Kentucky Bluegrass: From Lexington to Louisville
DECORATIVE ARTS TRUST SPRING SYMPOSIUM
April 6-10, 2022
“A richer and more beautiful country than this I believe has never been seen in America” is how the land surveyor and Revolutionary War officer George Rogers Clark described the Bluegrass region in 1775. By 1820, Lexington had quickly become one of the largest and wealthiest towns west of the Allegheny Mountains. The rapid growth of the city’s population amplified its cultural scene and Lexington soon gained the nickname “the Athens of the West.” The area is celebrated for its beauty, exquisite pastureland, rich soil, and world-class racehorses. Symposium participants enjoy a comprehensive introduction to Kentucky history through the superb and varied landscapes, cultural sites, and architectural achievements, as well as an opportunity to sample the state’s iconic export: bourbon.
REGISTRATION NOW CLOSED
SYMPOSIUM SCHEDULE (subject to amendment)
Friday, April 8
Blue Grass Trust, Thomas Hunt-Morgan House
- Design at a Crossroads in the Antebellum West
Patrick Lee Lucas, Associate Professor, School of Interiors, College of Design, University of Kentucky
- Henry Clay: Architecture & the Decorative Arts
James Birchfield, Independent Scholar, Curator of Rare Books Emeritus, University of Kentucky
- Benjamin Henry Latrobe’s Villa for John and Eliza Pope of Lexington
Patrick Snadon, Independent Historian of Architecture and Design
- At Hopemont, we explore the handsome home of John Wesley Hunt, known as the first millionaire west of the Alleghenies, who earned his fortune in the mercantile business. Adjacent to Gratz Park, the 1814 Federal-style house includes a collection of early Kentucky furniture, ceramics, and paintings and is complemented by a period garden.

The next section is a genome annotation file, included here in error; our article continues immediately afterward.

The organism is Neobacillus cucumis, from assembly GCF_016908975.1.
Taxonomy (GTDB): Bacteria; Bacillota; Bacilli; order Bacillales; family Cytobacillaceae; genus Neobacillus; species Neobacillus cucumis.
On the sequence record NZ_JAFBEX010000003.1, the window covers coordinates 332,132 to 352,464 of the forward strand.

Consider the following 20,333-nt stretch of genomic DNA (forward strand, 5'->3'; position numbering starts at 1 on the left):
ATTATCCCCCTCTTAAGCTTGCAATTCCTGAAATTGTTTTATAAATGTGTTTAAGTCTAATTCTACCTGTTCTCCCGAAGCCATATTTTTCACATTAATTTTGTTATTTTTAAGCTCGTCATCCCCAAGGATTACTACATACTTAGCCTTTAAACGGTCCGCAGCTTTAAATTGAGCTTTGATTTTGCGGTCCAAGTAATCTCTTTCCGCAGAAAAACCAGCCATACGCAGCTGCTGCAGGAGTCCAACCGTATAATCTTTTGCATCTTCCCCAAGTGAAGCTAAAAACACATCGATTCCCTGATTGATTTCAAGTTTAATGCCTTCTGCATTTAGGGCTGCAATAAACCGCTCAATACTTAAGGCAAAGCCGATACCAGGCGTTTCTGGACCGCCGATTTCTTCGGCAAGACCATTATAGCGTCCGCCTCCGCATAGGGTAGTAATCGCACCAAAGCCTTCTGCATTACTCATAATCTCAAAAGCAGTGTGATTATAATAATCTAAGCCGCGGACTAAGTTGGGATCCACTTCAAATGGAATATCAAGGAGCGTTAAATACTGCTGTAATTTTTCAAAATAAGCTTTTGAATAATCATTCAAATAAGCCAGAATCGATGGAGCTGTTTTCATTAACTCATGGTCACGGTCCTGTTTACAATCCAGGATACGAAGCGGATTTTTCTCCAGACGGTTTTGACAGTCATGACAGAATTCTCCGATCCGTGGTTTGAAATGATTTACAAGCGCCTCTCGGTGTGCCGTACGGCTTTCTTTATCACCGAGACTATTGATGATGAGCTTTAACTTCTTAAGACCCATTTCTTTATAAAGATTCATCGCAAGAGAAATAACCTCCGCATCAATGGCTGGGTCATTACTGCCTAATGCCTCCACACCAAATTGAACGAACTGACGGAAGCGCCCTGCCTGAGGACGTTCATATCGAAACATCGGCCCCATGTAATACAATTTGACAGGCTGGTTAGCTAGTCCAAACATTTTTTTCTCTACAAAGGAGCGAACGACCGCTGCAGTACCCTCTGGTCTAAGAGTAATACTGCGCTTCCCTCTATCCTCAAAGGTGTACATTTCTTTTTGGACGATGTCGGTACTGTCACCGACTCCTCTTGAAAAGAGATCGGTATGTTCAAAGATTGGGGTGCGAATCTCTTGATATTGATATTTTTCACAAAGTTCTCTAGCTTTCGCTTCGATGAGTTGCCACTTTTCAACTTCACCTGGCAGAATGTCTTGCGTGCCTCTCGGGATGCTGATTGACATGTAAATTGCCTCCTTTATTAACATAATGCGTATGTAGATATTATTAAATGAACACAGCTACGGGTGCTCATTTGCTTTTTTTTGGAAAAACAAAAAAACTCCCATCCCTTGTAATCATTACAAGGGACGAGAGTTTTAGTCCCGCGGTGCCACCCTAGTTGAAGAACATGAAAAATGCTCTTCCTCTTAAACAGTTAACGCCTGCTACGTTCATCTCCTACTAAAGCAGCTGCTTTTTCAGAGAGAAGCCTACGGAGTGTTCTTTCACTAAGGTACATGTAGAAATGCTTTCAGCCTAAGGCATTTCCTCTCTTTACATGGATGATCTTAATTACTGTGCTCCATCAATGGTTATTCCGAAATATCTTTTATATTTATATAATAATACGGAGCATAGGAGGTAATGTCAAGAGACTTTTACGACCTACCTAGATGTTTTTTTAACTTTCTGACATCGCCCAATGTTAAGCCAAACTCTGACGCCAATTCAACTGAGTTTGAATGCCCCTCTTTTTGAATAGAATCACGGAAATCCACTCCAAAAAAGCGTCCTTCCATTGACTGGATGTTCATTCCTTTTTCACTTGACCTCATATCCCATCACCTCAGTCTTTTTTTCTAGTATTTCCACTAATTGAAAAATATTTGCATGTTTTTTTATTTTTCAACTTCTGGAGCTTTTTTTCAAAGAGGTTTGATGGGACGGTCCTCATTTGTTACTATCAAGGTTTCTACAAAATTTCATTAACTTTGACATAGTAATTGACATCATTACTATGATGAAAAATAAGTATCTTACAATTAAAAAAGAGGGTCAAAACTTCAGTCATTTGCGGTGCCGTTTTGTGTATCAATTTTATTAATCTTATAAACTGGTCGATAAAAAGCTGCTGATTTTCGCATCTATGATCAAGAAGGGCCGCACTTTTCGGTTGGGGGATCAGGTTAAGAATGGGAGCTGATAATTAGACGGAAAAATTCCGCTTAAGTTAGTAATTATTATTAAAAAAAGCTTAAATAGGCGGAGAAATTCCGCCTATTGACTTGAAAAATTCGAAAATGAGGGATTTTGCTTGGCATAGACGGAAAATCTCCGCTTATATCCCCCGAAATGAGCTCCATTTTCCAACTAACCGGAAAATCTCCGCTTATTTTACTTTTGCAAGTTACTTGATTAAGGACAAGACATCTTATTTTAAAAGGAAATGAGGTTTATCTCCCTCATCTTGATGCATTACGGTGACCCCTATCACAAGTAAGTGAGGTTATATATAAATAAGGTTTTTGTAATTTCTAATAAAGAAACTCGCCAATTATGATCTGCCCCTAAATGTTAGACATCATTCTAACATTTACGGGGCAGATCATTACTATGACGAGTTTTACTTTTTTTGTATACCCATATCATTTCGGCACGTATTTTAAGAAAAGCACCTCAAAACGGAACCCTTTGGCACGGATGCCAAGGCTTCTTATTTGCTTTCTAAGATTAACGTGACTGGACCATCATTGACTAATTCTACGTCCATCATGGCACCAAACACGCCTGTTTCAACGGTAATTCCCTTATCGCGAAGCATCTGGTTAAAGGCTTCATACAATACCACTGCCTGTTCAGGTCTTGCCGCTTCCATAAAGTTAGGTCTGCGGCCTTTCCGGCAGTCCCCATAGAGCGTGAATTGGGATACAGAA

- Lunch at the Carnegie Center
Our afternoon tours explore three distinct and important historic houses in Lexington.
Located on what was a 660-acre estate belonging to Henry Clay, US Senator and Speaker of the House, Ashland offers visitors a unique glimpse into elite 19th-century life in Lexington. The grand home was entirely recreated by his son James in 1852 following damage done by an earthquake. Architect Thomas Lewinski rebuilt the original structure while adding Greek Revival and Italianate details.
The privately owned Elley Villa was built in 1851 for the cotton planter William R. Elley and his wife Louisa Johnson Elley, who grew up in the nearby Pope Villa. The house served as a summer retreat from their plantation in Mississippi. The design was based on Gothic-style plans in Andrew Jackson Downing’s The Architecture of Country Houses (1850).
Pope Villa, designed by “America’s first architect” Benjamin Henry Latrobe, was built for U.S. Senator John Pope in 1810. Pope’s wife Eliza played an integral role in the design of the house, collaborating with Latrobe to create a home perfect for entertaining. The result was an avant garde design, consisting of a perfect square with a domed rotunda in the middle of the second floor.
- Emerging Scholars Program Fundraiser (See below for details about registering for this event.)
Saturday, April 9
Blue Grass Trust, Thomas Hunt-Morgan House
Into the Bluegrass: Art and History of Kentucky’s Historic Icons
Mel Hankla, EdD, American History Services
A Gallop into Early Kentucky Furniture (1790–1820)
Mack Cox, Collector and Independent Scholar
- Following our morning lectures, members may select from two off-site tour options: Frankfort and Environs or Paris and Georgetown.
- Participants may choose to explore sites in and around the historic state capital Frankfort and Environs. The Old State Capitol served as home of the Kentucky General Assembly from 1830 to 1910 and was designed in the Greek Revival style by Gideon Shryock, an early Lexington architect. Built in 1796 by John Brown, Kentucky’s first Senator, the Neoclassical Liberty Hall is furnished with an important collection of early-19th-century decorative arts. The adjacent Orlando Brown House was built in 1835 for Senator Brown’s son and offers an appealing location for lunch. The afternoon includes a visit to a privately owned Greek Revival home with an exceptional collection. Before the tour concludes members are given a true taste of Kentucky at the Buffalo Trace Distillery, one of the oldest continuously operating distilleries in the United States.